MOONTRAP LTD V SGE ENTERTAINMENT CORPAnnotate this Case
STATE OF MICHIGAN
COURT OF APPEALS
MOONTRAP LIMITED PARTNERSHIP,
December 18, 1998
Oakland Circuit Court
LC No. 91-419947 CK
MAGIC LANTERN PRODUCTIONS,
Third Party Defendant-Cross Appellee.
Before: Corrigan, C.J., and MacKenzie and R. P. Griffin*, JJ.
Plaintiff appeals by right the judgment for it on its claim for breach of contract and for defendant
on defendant’s counterclaim for fraudulent inducement. Defendant cross appeals. We affirm in part
and remand for further proceedings consistent with this opinion.
I. Factual Background & Procedural Posture
Plaintiff contracted with defendant for the distribution of a film produced by plaintiff’s general
partner, Magic Lantern Productions. Under the contract, plaintiff would receive sixty percent of the net
profits after specified payments and defendant would receive the remaining forty percent. Defendant
paid approximately $625,000 to plaintiff before halting further payments because it believed that plaintiff
had improperly distributed to its principals funds that were designated for the payment of production
* Former Supreme Court justice, sitting on the Court of Appeals by assignment.
Plaintiff subsequently initiated this action for breach of contract, and also requested a
declaratory judgment canceling the contract. Defendant thereafter filed a counterclaim for fraudulent
inducement. Defendant then began charging the attorney fees incurred in the defense of plaintiff’s claim
against the proceeds of the film. In response, plaintiff sought a share (sixty percent) of these expenses in
addition to the sums allegedly due under the contract. The jury ultimately found for plaintiff and
defendant on their respective claims. It awarded plaintiff $80,088.21 and defendant $6,042.13. The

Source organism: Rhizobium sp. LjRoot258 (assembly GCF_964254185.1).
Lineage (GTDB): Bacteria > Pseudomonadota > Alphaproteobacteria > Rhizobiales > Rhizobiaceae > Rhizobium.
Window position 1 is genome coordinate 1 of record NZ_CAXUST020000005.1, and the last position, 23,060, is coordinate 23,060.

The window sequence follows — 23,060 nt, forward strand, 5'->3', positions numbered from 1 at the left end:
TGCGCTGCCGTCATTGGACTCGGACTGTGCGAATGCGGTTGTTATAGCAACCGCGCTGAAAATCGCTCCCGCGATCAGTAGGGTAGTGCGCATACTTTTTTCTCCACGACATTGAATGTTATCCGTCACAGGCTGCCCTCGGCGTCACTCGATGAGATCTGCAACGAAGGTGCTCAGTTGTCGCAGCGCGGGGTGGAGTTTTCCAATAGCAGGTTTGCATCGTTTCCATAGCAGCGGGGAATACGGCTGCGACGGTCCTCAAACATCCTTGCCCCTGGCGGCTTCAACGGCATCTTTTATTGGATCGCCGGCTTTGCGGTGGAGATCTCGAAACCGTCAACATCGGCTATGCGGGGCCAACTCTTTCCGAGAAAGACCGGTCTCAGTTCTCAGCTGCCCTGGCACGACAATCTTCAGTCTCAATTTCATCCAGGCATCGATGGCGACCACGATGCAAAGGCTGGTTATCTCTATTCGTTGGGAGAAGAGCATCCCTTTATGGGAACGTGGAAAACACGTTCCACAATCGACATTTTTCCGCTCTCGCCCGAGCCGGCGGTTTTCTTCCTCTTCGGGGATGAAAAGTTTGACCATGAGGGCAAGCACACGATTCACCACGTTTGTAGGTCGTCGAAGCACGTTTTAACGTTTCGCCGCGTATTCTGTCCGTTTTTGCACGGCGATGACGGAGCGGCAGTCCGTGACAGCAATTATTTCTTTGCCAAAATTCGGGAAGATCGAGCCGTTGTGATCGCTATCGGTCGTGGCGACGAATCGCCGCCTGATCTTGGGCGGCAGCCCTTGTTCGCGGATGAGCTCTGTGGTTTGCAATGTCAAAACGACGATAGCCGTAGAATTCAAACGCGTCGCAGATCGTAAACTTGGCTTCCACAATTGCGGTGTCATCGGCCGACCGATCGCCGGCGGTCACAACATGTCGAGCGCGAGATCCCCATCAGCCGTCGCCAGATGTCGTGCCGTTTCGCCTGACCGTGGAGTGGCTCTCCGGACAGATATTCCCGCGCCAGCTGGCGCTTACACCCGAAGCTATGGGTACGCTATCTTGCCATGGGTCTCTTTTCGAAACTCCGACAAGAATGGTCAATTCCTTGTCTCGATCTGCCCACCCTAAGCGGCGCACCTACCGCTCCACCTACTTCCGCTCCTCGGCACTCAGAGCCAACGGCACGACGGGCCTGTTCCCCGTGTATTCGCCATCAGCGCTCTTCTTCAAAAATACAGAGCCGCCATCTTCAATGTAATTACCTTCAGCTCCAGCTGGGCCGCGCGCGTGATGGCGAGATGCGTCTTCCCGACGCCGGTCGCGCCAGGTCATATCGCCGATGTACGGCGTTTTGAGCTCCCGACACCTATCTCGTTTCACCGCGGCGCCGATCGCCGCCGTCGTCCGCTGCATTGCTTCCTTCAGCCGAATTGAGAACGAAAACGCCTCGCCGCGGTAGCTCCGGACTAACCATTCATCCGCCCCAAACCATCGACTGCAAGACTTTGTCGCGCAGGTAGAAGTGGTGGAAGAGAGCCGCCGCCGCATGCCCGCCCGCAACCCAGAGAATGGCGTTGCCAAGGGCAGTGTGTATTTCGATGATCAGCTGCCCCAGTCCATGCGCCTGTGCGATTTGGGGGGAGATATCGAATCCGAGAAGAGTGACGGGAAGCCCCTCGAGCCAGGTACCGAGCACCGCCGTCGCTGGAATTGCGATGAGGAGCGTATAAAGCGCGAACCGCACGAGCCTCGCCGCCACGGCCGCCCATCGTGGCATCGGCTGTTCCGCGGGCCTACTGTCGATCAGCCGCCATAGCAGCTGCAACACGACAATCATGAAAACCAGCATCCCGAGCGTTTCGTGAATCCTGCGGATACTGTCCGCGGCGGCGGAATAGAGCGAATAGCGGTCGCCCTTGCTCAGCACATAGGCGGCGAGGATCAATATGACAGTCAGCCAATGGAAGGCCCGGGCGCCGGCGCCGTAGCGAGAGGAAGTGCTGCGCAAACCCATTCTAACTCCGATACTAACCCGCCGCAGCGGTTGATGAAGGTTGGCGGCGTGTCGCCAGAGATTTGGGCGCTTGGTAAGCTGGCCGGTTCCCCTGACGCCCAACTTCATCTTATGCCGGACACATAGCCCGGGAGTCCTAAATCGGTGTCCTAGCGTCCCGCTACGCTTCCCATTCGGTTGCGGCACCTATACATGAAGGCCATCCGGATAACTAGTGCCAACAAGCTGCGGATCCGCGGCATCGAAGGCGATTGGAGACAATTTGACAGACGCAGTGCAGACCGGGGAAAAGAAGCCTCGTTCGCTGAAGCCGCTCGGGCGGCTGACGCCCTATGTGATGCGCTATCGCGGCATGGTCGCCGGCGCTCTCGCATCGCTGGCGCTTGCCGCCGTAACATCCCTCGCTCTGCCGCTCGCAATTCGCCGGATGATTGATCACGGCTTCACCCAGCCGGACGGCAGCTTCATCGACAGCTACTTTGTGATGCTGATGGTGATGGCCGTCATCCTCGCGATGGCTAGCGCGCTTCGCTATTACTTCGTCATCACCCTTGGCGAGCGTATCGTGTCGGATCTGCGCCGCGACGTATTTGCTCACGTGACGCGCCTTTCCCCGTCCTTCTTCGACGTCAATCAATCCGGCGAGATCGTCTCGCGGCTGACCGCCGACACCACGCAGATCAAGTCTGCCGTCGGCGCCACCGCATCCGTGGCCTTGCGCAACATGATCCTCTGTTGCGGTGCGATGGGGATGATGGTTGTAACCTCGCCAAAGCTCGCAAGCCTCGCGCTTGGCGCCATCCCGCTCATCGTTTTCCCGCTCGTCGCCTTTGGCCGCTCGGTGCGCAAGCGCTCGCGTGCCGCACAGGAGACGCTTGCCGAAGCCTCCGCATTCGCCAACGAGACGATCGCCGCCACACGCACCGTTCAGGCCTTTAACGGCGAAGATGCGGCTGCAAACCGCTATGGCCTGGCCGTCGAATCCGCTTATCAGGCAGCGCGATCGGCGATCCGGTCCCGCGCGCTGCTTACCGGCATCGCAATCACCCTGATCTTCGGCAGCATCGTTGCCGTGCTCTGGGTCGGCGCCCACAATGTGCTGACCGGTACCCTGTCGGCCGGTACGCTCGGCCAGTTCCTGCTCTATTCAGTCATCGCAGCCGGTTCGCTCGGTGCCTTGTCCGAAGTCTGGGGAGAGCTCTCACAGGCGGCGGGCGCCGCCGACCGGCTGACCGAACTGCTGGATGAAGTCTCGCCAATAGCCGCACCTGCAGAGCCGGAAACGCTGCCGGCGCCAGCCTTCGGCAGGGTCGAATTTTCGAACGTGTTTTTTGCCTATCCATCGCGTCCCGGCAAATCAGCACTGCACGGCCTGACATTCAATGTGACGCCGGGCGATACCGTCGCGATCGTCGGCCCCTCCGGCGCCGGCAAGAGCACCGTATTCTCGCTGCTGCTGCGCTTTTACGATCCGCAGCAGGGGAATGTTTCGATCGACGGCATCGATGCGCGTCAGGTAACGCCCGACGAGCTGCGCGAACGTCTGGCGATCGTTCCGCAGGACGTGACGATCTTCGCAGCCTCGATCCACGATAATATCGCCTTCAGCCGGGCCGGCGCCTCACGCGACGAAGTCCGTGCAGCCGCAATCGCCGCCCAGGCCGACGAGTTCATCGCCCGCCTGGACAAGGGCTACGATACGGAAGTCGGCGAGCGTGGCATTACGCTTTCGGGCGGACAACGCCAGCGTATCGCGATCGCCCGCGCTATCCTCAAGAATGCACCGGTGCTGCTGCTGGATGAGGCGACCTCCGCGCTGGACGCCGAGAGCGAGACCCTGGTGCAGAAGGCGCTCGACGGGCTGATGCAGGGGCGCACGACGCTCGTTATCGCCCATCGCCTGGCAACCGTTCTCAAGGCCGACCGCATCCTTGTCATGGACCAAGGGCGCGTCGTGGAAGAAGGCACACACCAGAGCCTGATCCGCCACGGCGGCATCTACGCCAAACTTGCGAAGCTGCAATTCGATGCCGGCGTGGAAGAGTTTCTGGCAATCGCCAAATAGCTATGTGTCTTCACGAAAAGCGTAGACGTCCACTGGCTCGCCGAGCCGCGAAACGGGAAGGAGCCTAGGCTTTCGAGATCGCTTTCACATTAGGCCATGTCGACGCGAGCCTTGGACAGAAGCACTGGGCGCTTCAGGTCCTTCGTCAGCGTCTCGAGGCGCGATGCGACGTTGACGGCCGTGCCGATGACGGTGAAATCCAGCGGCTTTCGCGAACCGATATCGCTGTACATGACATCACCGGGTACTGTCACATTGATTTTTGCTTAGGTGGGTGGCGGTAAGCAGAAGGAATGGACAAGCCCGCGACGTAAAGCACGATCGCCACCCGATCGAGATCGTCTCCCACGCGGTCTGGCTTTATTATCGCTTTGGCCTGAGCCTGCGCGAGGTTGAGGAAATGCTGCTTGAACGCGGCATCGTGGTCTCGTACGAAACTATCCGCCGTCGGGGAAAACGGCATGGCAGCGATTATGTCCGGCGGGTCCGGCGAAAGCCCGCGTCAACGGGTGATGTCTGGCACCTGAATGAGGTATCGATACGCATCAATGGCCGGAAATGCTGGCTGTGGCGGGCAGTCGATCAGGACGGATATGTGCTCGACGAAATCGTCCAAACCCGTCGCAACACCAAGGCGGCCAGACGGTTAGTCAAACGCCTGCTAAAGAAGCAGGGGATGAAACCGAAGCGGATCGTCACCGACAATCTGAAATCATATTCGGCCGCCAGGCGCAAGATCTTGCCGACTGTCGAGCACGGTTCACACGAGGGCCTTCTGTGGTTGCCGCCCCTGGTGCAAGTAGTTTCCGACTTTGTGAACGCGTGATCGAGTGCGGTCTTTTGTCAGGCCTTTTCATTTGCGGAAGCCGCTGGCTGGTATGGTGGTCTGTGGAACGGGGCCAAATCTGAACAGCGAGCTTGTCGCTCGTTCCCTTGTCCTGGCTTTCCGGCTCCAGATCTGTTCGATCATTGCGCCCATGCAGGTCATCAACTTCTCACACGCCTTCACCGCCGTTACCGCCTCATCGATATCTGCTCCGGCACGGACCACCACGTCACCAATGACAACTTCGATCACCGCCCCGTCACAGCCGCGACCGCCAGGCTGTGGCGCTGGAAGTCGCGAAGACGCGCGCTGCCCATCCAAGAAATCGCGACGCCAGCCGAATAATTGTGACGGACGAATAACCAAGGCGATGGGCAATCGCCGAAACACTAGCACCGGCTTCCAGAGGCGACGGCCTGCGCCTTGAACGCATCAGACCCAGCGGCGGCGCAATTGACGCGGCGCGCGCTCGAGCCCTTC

jury further specifically found in an advisory capacity that defendant did not materially breach the
contract. The trial court, however, rejected the jury’s finding and granted plaintiff’s request for
cancellation of the contract because defendant’s failure to distribute plaintiff’s share of the profits was a
material breach. The court explained that the jury’s finding that defendant’s breach was not material
was “against the great weight of the evidence.” The trial court denied plaintiff’s motion for costs and
II. Evidentiary Error
Plaintiff first argues that the trial court abused its discretion by admitting evidence regarding the
attorney fees defendant incurred in defending against plaintiff’s claims. Plaintiff, however, did not
preserve this issue by timely objecting below.1 In re Weiss, 224 Mich App 37, 39; 568 NW2d 336
(1997). Therefore, we will review it only if a party’s substantial rights were affected. Wischmeyer v
Schanz, 449 Mich 469, 483; 536 NW2d 760 (1995); Phinney v Perlmutter, 222 Mich App 513,
558; 564 NW2d 532 (1997). Here, plaintiff’s substantial rights were not affected by the admission of
the evidence because plaintiff sought to recover a portion of the attorney fees as part of its damages on
its breach of contract claim. A party cannot complain of error to which it contributed by plan or
negligence. See Harville v State Plumbing & Heating, Inc, 218 Mich App 302, 323-324; 553
NW2d 377 (1996).
III. Sanctions & Costs
Plaintiff next argues that the trial court erred in denying its request for taxable costs under MCR
2.625 and costs and attorney fees under the mediation court rule, MCR 2.403, and the offer of
judgment court rule, MCR 2.405. We remand for reconsideration of the trial court’s decision denying
plaintiff costs and attorney fees under MCR 2.405.
Under the version of MCR 2.405(E) in effect during these proceedings, the offer of judgment
rule, not the mediation rule, controls in this case because defendant rejected plaintiff’s offer of judgment
after it rejected the mediation evaluation. J C Building Corp II v Parkhurst Homes, Inc, 217 Mich
App 421, 426; 552 NW2d 446 (1996). This Court reviews a decision to award offer of judgment
sanctions under MCR 2.405 for an abuse of discretion. Id.
In this case, plaintiff is entitled to an award of “actual costs” under MCR 2.405(D)(1) because
the adjusted verdict ($80,088.21 + interest & costs) was more favorable to plaintiff than the average
offer of judgment ($60,000). “Actual costs” consist of “the costs and fees taxable in a civil action and a
reasonable attorney fee for services necessitated by the failure to stipulate to the entry of judgment.”
MCR 2.405(A)(6). Under the version of MCR 2.405(E) applicable to this case, plaintiff may recover
costs from the date of defendant’s rejection of the mediation evaluation even though defendant rejected
the offer of judgment on a later date. Luidens v 63rd Dist Court, 219 Mich App 24, 29; 555 NW2d